Soon it was pretty clear that Hillary Clinton was herself a dangerous megalomaniac, and that she had the entire political establishment, the military establishment, the industrial establishment, the banking establishment and the media establishment behind her.
It was against this backdrop of extreme seriousness and humourlessness that memes started to work their magic.
Meme magic began, therefore, in the symbology of resistance. In much the same way that early Christian martyrs adopted the symbol of the fish as a sign of a mutual interest in resisting Babylon and Rome, so did young and creative people adopt Pepe and Kek as signs of resistance to a monstrously corrupt political establishment.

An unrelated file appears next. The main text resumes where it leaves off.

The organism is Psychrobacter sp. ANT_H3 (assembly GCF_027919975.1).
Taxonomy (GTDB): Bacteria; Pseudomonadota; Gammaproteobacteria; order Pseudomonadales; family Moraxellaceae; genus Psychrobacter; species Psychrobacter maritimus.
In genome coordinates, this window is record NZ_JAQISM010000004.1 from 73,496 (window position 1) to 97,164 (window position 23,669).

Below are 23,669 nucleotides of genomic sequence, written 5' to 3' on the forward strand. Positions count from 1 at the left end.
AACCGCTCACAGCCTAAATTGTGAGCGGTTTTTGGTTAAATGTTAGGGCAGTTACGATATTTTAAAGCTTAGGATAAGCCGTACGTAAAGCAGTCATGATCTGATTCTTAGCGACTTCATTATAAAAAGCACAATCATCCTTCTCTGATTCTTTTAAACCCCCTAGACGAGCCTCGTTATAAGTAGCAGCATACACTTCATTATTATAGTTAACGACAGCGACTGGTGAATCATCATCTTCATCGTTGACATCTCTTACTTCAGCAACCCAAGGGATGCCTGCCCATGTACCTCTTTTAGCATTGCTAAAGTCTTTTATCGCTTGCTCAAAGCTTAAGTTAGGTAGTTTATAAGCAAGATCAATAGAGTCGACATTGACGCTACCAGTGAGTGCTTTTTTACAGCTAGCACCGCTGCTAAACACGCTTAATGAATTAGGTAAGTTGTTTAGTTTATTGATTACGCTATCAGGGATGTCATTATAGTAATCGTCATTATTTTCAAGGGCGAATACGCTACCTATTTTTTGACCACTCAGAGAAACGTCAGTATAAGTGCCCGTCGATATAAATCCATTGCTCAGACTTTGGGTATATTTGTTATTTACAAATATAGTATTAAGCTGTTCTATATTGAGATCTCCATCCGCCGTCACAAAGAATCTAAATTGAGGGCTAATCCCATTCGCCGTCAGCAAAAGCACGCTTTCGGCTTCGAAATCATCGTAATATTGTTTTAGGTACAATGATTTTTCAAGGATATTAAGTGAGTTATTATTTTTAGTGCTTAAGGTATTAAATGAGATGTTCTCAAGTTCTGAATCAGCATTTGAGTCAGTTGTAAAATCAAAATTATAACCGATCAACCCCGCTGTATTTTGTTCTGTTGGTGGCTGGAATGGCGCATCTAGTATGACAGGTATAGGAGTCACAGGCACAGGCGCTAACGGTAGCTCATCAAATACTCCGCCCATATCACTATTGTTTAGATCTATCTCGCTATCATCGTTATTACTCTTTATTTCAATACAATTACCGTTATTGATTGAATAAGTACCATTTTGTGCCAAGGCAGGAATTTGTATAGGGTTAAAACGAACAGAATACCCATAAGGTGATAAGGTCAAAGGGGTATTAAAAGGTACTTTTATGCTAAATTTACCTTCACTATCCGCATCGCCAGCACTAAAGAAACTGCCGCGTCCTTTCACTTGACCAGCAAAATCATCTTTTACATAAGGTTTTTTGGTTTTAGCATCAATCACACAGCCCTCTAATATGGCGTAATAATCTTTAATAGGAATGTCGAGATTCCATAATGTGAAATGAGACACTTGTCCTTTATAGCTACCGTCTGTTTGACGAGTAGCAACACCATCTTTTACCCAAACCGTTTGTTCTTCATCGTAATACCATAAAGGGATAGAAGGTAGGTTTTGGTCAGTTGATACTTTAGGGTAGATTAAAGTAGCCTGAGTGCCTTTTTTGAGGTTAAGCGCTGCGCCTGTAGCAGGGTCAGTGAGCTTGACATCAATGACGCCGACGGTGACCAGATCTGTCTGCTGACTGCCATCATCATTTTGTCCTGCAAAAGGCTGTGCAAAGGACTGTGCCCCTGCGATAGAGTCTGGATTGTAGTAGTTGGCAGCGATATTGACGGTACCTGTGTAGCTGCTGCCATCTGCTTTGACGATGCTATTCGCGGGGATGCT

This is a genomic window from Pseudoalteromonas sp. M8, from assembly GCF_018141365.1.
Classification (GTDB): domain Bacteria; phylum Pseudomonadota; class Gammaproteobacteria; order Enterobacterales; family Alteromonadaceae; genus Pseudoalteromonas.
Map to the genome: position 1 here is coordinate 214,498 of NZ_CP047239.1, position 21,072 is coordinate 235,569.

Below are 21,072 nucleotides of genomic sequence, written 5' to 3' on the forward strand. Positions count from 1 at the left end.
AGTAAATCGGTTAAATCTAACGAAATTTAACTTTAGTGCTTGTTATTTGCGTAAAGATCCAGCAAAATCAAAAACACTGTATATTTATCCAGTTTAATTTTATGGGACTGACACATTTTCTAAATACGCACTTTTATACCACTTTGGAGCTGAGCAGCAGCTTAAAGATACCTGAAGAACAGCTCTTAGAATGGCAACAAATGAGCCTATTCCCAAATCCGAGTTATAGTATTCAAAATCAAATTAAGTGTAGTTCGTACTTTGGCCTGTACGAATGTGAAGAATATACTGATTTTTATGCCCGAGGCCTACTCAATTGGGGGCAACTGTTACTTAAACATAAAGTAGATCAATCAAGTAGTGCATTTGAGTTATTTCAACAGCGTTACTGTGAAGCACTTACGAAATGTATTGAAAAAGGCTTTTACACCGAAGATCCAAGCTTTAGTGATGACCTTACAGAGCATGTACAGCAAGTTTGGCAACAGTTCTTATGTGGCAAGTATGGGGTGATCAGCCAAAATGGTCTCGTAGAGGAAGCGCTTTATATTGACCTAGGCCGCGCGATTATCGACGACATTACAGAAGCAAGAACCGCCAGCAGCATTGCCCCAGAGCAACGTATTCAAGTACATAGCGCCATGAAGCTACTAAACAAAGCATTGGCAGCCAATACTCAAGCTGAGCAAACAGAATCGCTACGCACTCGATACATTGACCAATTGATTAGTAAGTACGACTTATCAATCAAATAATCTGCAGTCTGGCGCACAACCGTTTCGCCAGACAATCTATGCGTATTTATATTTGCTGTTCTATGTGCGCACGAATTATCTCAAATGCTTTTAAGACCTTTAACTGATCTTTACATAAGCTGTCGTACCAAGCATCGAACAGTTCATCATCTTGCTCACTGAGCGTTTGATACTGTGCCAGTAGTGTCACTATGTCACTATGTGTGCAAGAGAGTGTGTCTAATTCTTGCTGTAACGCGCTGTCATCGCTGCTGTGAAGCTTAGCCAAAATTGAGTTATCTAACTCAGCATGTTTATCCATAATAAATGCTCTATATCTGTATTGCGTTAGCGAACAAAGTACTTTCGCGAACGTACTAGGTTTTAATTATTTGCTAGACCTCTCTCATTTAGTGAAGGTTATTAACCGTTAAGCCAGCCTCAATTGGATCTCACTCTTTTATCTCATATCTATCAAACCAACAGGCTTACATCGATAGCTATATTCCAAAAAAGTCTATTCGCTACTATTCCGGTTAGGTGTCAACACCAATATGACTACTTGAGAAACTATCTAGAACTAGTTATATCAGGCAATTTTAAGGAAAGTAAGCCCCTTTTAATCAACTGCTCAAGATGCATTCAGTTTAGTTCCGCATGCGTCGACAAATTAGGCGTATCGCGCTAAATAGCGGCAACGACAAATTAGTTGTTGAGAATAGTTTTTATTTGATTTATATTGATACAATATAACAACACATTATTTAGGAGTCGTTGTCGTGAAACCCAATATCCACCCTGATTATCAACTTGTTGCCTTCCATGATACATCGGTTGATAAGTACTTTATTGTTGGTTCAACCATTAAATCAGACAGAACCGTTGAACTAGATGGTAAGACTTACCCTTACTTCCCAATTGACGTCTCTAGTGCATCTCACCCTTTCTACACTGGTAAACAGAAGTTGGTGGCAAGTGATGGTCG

FaceBook avatars bearing green frogs also bore a message that went over the head of the majority of the plebs, but these were understood as a secret language by an elect few. It was a sign not to give up hope, not even when the mainstream media was pushing polls that gave Hillary Clinton a 98% chance of winning.
The three propaganda images in this essay are an excellent example of this phenomenon, and are merely a selection from the best. Where some people just see ridiculous drawings or photoshops of Trump, many others were powerfully affected at a subconscious level.
This column has previously argued that Hitler represented an excess of masculine energy, and that the world may have recently swung too far to the left in a 70-year cycle of history.